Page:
Typical disturbances in temperature-time curves and loops in heating cooling cycles suggest large convection effects generated by small changes in spacetime density profiles. These observations are fully explained by a broad theoretical approach that takes into account the complex phenomena that occur in the border layer domain. The comparison between theory and experiment shows how convective motion propagates from the boundary layer to the inner zone of the liquid (central core). Thanks to the extreme sensitivity of the temperature behaviour to relatively small density variations, a fairly simple test apparatus makes it possible to obtain complete information on the density profile of 4°C. Experimental data in temperature ranges between 0°C and 8°C can “feel” the asymmetry in the density curve around 4°C, which is about 8 parts per million. Our results may shed some light on the experiments conducted by Azouni on the 4°C hystrenetic loop. Experimental data on the free convection of water in the field of maximum density are interpreted by a theoretical model. The concordance between our theory and the experimental data is excellent. Although the study of ion-atomic collisions is a mature field of nuclear physics, the large differences between experiment and theoretical calculations are still common. Here we present experimental results at high pulse resolution for helium ionization, induced by 1-MeV protons, and compare them with theoretical calculations. The overall harmony is remarkably good, and even the first approximation of the Born gives a good concordance between theory and experience. This has been expected for several decades, but it has not yet been done.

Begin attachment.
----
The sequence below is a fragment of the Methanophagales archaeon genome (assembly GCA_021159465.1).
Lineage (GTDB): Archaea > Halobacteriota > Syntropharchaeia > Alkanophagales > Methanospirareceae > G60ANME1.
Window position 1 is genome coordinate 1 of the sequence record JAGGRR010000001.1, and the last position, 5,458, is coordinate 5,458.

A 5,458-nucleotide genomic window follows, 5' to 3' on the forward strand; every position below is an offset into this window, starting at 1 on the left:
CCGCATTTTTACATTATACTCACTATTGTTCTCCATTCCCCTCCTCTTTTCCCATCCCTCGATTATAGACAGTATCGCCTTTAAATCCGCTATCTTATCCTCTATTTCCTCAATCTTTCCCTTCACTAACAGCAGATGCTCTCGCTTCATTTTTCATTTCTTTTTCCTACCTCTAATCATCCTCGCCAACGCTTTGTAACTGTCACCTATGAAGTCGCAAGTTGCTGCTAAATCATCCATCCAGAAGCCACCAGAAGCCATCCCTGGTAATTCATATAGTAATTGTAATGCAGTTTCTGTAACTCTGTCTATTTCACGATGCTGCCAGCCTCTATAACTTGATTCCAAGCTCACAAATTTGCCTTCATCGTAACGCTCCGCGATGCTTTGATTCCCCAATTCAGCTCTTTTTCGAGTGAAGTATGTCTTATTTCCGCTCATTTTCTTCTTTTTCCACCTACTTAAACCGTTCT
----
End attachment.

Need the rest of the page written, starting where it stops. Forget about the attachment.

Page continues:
The influence of projectile co-ence effects on measurement data is the subject of a brief debate in the perspective of a persistent dispute over the existence of node structures in electron emission distributions. (a) projectile moments at the laboratory level xy, gated on 0±30° and φplab=180±30° (Gate px) or φplab=90±30° and φplab=− 90±30° (Gate py). (b) Experimental distributions of electron angles in the C plane, fermented and ungated. Electron angle distributions for solid energy Ee=6.5±3.5 eV and pulse transmission of q=0.75±0.25 a.u. (a) Experimental result and (b) theoretical distribution based on FBA calculations. The surfaces marked as A and C correspond to what is called the azimuthal plane and coplanar geometry. (c) and (d) represent 3D representations of contour diagrams (a) and (b). The blue arrow indicates the direction of q and the green arrow indicates the initial beam axis (z). .

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